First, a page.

The Wuebben family is at it again.
The family that has raised money and awareness for Parkinson's disease with a 24-hour skate-a-thon at the UNMC Ice Rink for the past 10 years is now going rural.
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Ted Wuebben is a big fan of UNMC/Nebraska Medicine.
"When I asked Dr. (Howard) Gendelman to be grand marshal for the bike ride, he said, 'I'd be honored.' That's the kind of support that means so much to a nonprofit like ours," said Wuebben, who is vice chair of Parkinson's Nebraska.
"We can't thank UNMC enough. From Colleen's diagnosis and treatment to 10 years of the UNMC Skate-a-thon for Parkinson's to the upcoming bike ride to Valentine, the medical center has been with us all the way. That means the world to us."
Anybody can make a donation by going to the Parkinson's Nebraska website.
This time, instead of ice skates, they will be using bicycles to connect with families across Nebraska who have been impacted by Parkinson's.
The adventure will begin on Saturday, Sept. 5, when Ted Wuebben, vice chair of Parkinson's Nebraska, is joined by Howard Gendelman, MD, professor and chair of the UNMC Department of Pharmacology and Experimental Neuroscience, to begin a 351-mile bike trek that will end in Valentine, Nebraska, on Sunday, Sept. 13.
A starting center on one of the best basketball teams in Creighton University's history, Wuebben (pronounced web-ben) is now 68 years old. An internationally renowned Parkinson's researcher, Dr. Gendelman, 66, will serve as grand marshal for the event.
"This event brings together the community with medical center researchers," Dr. Gendelman said. "It is a wonderful opportunity to illustrate these community bonds, to bring the importance of research forward and to showcase discoveries made into new therapies made here in Nebraska. The Wuebben family is a great partner and true inspiration in achieving all these goals."
"I like to joke that Howie is 5 feet, 6 inches, and I'm 5 feet, 18 inches," Wuebben said. "It's no doubt an odd combination, and we have had quite a few birthdays between us. But, we both have the same objective -- to make life better for people with Parkinson's."
Wuebben knows all about Parkinson's. His wife, Colleen, was diagnosed with Parkinson's in 2005 at age 52. She died in 2013 at age 60.
Colleen founded Parkinson's Nebraska. The Wuebben family started the skate-a-thon in 2008 by flooding their back yard. Three years later, to grow the event, they decided to move it to the UNMC Ice Rink.
Oh, how it has grown. In 10 years at the UNMC Ice Rink, the skate-a-thon has raised more than $244,000 for Parkinson's, including a record $34,000 in 2020 with 525 skaters.
"Like the skate-a-thon, the bike ride is a crazy enough idea that it just might work," said Dr. Gendelman, an avid bike rider who has been riding his bike to work on a regular basis 20 miles/day for the past nine years. He plans to ride the first day.
Wuebben will be joined by family members and other supporters. His game plan is to ride about 50 miles per day. Once the group reaches Norfolk, Nebraska, they will take the Cowboy Trail, a scenic 195-mile route that runs through about 20 northern Nebraska towns.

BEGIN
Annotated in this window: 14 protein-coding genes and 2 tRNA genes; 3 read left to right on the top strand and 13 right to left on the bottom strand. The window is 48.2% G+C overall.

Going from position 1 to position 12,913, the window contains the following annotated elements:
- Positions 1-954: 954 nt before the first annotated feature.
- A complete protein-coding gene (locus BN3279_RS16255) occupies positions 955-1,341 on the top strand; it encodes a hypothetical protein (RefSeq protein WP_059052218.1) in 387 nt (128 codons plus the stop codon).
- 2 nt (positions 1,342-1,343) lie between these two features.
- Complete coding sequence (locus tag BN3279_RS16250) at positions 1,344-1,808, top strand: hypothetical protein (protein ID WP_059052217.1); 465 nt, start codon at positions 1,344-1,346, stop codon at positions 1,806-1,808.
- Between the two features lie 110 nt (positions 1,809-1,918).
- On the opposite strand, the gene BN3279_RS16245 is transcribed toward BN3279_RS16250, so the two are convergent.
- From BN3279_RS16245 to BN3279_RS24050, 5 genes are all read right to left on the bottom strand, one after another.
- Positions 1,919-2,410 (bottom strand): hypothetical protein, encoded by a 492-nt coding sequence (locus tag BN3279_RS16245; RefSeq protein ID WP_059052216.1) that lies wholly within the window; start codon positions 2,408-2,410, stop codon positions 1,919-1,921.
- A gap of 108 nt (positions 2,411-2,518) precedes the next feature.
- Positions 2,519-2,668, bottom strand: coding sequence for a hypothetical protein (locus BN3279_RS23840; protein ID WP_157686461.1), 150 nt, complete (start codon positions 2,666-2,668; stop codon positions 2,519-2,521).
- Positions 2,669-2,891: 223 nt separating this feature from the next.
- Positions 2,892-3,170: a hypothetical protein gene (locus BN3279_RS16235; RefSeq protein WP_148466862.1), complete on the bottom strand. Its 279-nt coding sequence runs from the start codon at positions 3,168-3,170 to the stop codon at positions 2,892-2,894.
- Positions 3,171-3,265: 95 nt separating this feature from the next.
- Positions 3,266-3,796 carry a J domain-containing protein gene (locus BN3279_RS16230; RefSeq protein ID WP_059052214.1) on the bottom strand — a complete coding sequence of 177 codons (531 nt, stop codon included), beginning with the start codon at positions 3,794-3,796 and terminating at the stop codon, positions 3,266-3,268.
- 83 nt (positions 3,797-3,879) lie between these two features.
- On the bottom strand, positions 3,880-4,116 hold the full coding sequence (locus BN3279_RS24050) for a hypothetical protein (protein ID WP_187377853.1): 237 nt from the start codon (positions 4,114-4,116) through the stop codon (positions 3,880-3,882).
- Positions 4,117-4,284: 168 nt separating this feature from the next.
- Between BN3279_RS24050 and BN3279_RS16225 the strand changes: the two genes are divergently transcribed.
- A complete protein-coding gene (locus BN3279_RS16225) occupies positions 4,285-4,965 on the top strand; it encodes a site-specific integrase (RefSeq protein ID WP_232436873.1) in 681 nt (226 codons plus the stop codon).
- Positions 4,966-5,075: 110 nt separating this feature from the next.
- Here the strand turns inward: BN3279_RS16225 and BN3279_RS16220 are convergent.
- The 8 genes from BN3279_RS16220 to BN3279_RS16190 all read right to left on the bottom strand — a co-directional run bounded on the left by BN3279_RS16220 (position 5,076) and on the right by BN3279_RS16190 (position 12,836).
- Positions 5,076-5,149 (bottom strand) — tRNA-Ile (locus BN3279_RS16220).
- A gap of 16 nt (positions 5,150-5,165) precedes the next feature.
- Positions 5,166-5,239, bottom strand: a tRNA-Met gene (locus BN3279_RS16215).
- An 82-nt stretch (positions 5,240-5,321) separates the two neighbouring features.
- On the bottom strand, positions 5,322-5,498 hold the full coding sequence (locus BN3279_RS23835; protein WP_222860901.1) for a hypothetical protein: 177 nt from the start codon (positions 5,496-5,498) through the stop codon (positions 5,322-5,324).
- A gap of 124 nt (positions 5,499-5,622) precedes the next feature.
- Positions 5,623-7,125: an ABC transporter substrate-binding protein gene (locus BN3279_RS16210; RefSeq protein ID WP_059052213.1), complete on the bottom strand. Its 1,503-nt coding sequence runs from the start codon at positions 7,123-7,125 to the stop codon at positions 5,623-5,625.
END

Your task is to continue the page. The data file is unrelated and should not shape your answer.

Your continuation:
At each stop, he hopes to connect with media and families to let them know that Parkinson's Nebraska is there for the entire state. They will hand out face masks and T-shirts along the way.
"Parkinson's can be a lonely disease -- especially if you live in a rural community and don't have a support group to tap into," Wuebben said. "It's nice to be able to call someone up if you're having a bad day and know that they are there for you . . . that they won't judge you.
"We want to better connect with Parkinson's patients around Nebraska, especially in rural communities. Through its exercise programs, support groups and educational classes, Parkinson's Nebraska can provide the technical support needed to make this happen."
Another Parkinson's Nebraska board member, Ryan Cary, is planning to ride about 230 miles from Scottsbluff to Valentine. He'll start on Friday, Sept. 11, and arrive in Valentine when Wuebben's group does on Sept. 13.
Cary's father, Stephen, 72, was officially diagnosed with Parkinson's in 2006, but he first started showing symptoms about 20 years ago.
Like Wuebben, this will be something Cary has no idea if he can handle. But, he's not one to run from the challenge. After all, he has skated all 24 hours of the skate-a-thon on several occasions.
"I'm a little worried," said Cary, who will be joined by his friends, Ed Reiss and Chad Smith. "The most I've ever ridden is about 63 miles. We are planning to ride about 100 miles on each of the first two days. The way I look at it. If I can skate for 24 hours, I think I can stretch myself to do this.
"Our goal is to help everyone in Nebraska with Parkinson's. What better way to tie it all together -- Ted will come from the east, I'll come from the west, and we'll meet in the middle."
With Colleen Wuebben looking down from above, something tells me everything will be just fine.
Agreed, nice job, TO. Always a great read.
Great article, TO! Thank you for wonderful work. We truly appreciate it. Donny